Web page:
The House passed legislation that provides $848 million in funding for the Small Business Administration next year, $69 million more than requested by the Obama administration.
Combined with funds provided to the SBA through the economic stimulus package, the appropriations would restore the agency’s budget to almost what it was before President George W. Bush took office, said Rep. Nydia Velazquez, D-N.Y., chairwoman of the House Small Business Committee.
The House bill provides more funding than the Obama administration requested for several entrepreneurial development programs, including Small Business Development Centers, Women’s Business Centers and Veterans Business Development.
It also calls for an $80 million subsidy for the SBA’s 7(a) loan program, the agency’s largest business loan program. The $80 million subsidy, which the Senate’s version of the SBA appropriations bill also includes, will enable the agency to support up to $17.5 billion in government-guaranteed 7(a) loans while keeping fees low.
The bill authorizes up to $7.5 billion in 504 loans, a program primarily used to finance real estate projects.
Neither loan program is going to come close to hitting its authorization level this year. Through July 17, the SBA had approved $6.5 billion in 7(a) loans this fiscal year, a 35 percent decline from the same period a year earlier. The number of loans was down 46 percent to 31,564. The agency’s fiscal year ends Sept. 30.
Lending through the 504 program has declined by 39 percent to $2.6 billion.
The numbers would be even worse if the economic stimulus bill had not reduced or eliminated fees for these loans and increased the government guarantee on 7(a) loans to 90 percent. Those temporary enhancements will expire in September 2010, and SBA lenders are pushing for an extension.
“While this would spur additional lending, it would also take significant resources,” said Sen. Mary Landrieu, D-La. “I am working with my colleagues in the Senate Small Business Committee to determine the costs and benefits of extending the programs.”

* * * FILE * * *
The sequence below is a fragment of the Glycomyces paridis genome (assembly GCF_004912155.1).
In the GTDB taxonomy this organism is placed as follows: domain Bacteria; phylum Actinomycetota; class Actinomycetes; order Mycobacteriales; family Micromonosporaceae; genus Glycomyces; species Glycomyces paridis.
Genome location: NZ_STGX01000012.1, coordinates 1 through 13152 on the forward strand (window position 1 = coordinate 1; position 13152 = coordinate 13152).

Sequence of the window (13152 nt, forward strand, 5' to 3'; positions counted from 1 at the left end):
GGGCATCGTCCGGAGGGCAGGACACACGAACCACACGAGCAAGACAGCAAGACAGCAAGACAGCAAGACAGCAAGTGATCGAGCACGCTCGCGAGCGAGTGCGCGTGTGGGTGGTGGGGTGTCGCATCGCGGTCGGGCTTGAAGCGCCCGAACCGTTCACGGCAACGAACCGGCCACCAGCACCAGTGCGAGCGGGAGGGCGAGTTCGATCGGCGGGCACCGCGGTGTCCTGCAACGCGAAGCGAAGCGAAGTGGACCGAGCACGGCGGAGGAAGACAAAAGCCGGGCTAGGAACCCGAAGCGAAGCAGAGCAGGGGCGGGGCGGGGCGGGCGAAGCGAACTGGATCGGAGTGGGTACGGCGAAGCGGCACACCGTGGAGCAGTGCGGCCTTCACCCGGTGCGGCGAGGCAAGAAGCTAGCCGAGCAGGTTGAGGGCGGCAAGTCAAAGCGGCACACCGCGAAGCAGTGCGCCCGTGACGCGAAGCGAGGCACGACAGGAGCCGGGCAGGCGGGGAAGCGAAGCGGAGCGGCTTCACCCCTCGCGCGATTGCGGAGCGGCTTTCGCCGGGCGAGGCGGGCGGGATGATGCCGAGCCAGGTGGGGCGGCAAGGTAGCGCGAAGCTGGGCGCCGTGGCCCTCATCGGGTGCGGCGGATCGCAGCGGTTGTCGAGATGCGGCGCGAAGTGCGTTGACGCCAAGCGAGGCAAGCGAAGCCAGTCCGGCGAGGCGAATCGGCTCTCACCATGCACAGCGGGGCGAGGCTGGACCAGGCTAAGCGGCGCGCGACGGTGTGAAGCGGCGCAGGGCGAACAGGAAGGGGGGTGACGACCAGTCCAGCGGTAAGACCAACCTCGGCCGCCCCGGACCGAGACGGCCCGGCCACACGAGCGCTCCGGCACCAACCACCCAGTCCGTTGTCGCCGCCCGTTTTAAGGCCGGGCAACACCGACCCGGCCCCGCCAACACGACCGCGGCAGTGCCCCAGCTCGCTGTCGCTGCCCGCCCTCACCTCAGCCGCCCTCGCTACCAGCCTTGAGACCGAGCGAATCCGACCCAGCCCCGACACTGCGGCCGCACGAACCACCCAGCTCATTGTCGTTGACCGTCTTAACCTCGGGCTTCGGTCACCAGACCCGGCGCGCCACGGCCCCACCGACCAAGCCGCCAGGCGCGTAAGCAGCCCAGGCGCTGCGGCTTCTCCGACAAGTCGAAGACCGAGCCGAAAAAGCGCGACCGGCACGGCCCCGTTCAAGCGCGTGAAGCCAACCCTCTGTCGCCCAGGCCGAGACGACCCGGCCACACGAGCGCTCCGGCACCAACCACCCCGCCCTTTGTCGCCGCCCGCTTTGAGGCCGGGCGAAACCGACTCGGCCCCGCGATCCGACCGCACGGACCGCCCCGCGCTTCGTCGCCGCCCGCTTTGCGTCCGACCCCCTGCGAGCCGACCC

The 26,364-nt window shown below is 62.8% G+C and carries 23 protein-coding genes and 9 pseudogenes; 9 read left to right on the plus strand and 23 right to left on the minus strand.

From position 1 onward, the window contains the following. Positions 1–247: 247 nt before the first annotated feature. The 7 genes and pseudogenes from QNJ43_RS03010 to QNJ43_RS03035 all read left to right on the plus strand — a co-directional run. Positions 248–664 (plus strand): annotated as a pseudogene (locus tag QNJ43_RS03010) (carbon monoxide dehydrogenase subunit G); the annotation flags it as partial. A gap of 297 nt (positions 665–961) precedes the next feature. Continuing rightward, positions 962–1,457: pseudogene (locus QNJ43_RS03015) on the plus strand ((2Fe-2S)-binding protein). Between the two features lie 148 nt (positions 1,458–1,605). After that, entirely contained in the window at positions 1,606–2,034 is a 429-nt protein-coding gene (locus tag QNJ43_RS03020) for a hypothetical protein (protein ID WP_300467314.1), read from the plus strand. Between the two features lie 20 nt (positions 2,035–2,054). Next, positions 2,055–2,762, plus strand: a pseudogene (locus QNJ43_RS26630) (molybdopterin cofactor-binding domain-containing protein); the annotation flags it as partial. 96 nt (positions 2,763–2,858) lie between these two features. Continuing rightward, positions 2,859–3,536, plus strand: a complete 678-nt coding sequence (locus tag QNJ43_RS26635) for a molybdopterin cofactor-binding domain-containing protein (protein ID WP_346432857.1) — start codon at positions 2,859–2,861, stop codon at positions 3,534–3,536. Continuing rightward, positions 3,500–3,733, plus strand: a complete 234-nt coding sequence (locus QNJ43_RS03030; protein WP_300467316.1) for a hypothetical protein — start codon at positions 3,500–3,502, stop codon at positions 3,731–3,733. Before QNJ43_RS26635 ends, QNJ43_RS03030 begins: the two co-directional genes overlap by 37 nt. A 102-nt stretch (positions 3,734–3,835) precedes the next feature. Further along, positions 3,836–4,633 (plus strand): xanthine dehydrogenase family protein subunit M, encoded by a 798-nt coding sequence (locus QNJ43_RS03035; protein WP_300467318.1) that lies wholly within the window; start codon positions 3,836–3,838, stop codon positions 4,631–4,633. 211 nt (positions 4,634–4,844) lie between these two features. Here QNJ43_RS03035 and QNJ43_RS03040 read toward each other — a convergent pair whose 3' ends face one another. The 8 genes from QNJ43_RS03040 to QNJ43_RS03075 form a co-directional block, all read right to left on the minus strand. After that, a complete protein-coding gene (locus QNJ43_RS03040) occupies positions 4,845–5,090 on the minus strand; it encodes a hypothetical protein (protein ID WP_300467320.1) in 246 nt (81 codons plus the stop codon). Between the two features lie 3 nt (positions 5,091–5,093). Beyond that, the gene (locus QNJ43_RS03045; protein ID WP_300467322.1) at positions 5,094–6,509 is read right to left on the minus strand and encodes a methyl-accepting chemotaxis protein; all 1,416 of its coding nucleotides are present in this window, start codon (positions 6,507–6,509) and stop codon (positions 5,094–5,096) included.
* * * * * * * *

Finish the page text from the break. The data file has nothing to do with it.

Landrieu, committee chairwoman, said she was “sympathetic” to lenders’ requests to increase the maximum size of 7(a) loans to $3 million, and is “looking into raising it as high as $5 million.”
IRS, states urged to link business licenses to taxes
Businesses would be required to show their compliance with federal tax laws in order to get state business licenses, if the leaders of the Senate Finance Committee have their way.
A new Government Accountability Office report found this type of requirement works in California, where applicants for business licenses in three industries have to show that they’ve paid federal employment taxes. As a result of this requirement, 24 percent of the businesses that applied for licenses had to file employment tax returns or pay overdue tax in order to get their licenses.
The Internal Revenue Service currently has arrangements with 13 states that require compliance with one or more federal taxes in order to obtain state business licenses. GAO recommended the IRS consider expanding these arrangements to additional states and the IRS agreed with the recommendation.
Not all states, however, have state business license requirements. The most immediate opportunities for establishing federal tax compliance requirements may be the approximately 20 states that require compliance with state taxes in order to obtain a business license, according to GAO.
“Checking to ensure that taxpayers seeking a business license are up to date on their tax obligations is a common-sense approach to improving tax compliance,” said Sen. Max Baucus, D-Mont., chairman of the Senate Finance Committee.
Baucus and Sen. Chuck Grassley, R-Iowa, have been working on ways to close the estimated $345 billion gap between the taxes owed to the federal government and the amount actually collected.